When he was young, this Concord doctor saw a pandemic up close

  • Dr. Oge Young of Concord wants people to realize that getting the COVID-19 vaccine is important in battling the virus, especially after he remembers his childhood friend who contracted polio when he was just 5 years old. GEOFF FORESTER / Monitor staff

  • POLIO EPIDEMIC DISEASE PATIENTS MEDICAL EQUIPMENT SURGEONS RESPIRATORS IV IRON LUNG —AP

  • FILE - In this July 18, 1962 file photo, a girl swallows a lump of sugar coated with a dose of the Sabin polio vaccine, served in a paper cup in Atlanta, Ga. (AP Photo/File) —AP

  • Mrs. Dayton George holds her son Brian, 2, as she and her family take the Sabin oral polio vaccine in Richardson, Texas, July 29, 1962. Other children, left to right, are: Dane, 12; Randy, 11; and Susan, 9. Mr. Dayton George is behind the nurse dispensing the Sabin treated sugar cubes. All Dallas County residents were urged to take the vaccine. Ferd Kaufman / AP file

Monitor columnist
Published: 2/20/2021 7:31:24 PM

Oge Young of Concord, a retired OB/GYN, figured this was a good time to deliver memories of a schoolyard friend, Guy, from more than 70 years ago.

Oge and Guy grew up together in Portland, Ore., climbing Pacific Northwest trees and smacking tetherballs around. To this day, Young relays an inspiring story about his childhood friend, who contracted polio at 5 years old in 1952, just a few years before a pair of vaccines – still used today – hit the market.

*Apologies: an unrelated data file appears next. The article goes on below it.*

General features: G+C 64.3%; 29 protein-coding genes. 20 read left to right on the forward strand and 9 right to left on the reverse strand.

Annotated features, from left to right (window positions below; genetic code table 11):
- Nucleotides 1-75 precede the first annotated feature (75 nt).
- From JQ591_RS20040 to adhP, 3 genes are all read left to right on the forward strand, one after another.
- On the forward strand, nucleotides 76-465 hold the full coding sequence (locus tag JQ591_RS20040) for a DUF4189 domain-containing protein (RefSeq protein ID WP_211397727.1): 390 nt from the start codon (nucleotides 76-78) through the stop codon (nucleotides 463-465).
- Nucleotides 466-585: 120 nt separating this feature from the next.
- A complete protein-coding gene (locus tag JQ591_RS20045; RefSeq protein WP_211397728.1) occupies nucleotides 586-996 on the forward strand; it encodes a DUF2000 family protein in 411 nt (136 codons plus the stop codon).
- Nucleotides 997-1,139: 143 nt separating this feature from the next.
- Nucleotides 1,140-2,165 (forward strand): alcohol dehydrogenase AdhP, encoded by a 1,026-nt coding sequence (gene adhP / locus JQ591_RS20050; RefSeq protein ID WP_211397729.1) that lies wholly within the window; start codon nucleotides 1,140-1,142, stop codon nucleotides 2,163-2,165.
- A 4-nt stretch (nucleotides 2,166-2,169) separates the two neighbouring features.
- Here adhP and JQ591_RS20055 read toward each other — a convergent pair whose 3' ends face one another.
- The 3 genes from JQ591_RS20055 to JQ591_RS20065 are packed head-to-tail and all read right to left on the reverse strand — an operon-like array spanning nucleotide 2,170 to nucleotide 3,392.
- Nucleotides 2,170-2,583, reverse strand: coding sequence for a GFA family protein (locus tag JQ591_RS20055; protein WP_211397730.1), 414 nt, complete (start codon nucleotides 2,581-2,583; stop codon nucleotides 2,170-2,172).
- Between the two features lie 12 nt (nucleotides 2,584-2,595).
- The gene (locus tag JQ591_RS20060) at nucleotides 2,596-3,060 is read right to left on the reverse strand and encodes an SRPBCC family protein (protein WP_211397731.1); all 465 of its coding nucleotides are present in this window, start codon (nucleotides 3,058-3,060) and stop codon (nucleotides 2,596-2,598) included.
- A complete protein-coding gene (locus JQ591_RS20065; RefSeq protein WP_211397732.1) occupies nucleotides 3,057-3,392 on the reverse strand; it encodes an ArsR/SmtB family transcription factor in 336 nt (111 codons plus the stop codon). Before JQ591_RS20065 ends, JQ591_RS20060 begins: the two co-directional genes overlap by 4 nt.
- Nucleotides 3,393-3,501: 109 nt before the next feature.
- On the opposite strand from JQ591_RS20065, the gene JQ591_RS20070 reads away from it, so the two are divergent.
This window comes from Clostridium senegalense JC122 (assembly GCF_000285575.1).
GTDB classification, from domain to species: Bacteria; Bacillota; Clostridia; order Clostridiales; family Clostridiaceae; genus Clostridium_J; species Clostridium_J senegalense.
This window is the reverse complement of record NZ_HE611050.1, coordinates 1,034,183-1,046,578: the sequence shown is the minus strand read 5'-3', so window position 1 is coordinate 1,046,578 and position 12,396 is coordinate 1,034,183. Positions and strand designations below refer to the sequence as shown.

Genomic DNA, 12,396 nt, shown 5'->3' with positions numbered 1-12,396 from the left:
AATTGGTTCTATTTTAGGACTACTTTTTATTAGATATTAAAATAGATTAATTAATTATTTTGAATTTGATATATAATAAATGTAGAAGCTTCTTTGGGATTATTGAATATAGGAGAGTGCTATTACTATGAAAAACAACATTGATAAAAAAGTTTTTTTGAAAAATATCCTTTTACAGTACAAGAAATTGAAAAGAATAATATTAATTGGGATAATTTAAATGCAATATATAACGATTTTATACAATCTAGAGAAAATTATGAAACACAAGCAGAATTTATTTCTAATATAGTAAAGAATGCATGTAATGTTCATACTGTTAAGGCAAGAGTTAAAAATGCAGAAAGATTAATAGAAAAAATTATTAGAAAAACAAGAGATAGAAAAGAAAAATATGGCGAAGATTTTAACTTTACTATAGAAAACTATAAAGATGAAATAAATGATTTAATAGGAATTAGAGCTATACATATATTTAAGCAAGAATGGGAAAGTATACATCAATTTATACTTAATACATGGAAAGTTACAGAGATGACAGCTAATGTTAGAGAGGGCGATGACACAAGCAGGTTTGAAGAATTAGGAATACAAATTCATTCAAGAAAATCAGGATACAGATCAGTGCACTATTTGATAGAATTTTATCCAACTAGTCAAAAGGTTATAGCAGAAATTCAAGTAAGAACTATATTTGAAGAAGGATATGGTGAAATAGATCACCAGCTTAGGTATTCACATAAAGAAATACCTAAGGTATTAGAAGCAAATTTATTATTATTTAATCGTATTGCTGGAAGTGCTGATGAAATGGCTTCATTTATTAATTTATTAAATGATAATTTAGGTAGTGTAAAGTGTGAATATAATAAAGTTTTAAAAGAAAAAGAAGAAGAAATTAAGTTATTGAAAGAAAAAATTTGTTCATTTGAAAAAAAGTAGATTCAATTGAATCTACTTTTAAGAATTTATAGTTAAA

Guy lost the use of his legs, but that didn’t stop him from becoming a doctor. Also an OB/GYN, as a matter of fact, in Indiana. They haven’t spoken in years, but the change in Guy’s life that year, 1952, and the sadness Young felt will never leave him.

“He could walk with braces and crutches,” Young told me by phone. “A lot of perseverance. He was not to be denied.”

Guy still practices in Indiana. He didn’t return a phone message to his office. They’ve drifted apart.

But Young never forgot a few things from those old days, not least of which was the sad truth that Guy came close to receiving a vaccine that would have kept his legs strong.

Young likes to use Guy as an example. His friend had no chance to defend himself against polio, and now, Young worries that there are a lot of people who either don’t think they need the COVID vaccine, or don’t feel safe getting it.

That’s the spark behind Young’s membership into the Healthcare Voices of New Hampshire. More than 1,000 professional have registered, taking a pledge that says:

“In addition to mask wearing and social distancing, we the undersigned advocate for broad participation in the COVID-19 vaccine program based on rigorous scientific research; and pledge to get vaccinated ourselves.”

They make their own videos, essentially pleading with people to be smart, to trust, to make an appointment. You could feel Young shake his head in disbelief when asked why someone might opt not to get the COVID vaccine.

“It’s hard to imagine that a person would not jump at the chance to get a COVID-19 vaccine,” Young said. “I’m old enough to have been alive during the polio epidemic, when the public lived in real fear of getting it or having a child get it.”

Polio was dangerous, deadly even, to be sure, gaining dramatic momentum because it affected children most of all.

Yet, while polio killed 3,145 in 1952 – its deadliest year and the one in which Guy’s life changed – that number pales in comparison to the number of people COVID has claimed, 490,000, as we approach one full year under quarantine.

“So I can’t imagine that someone wouldn’t want this (vaccine) for themselves,” Young said, “or at least get it for family and friends and others.”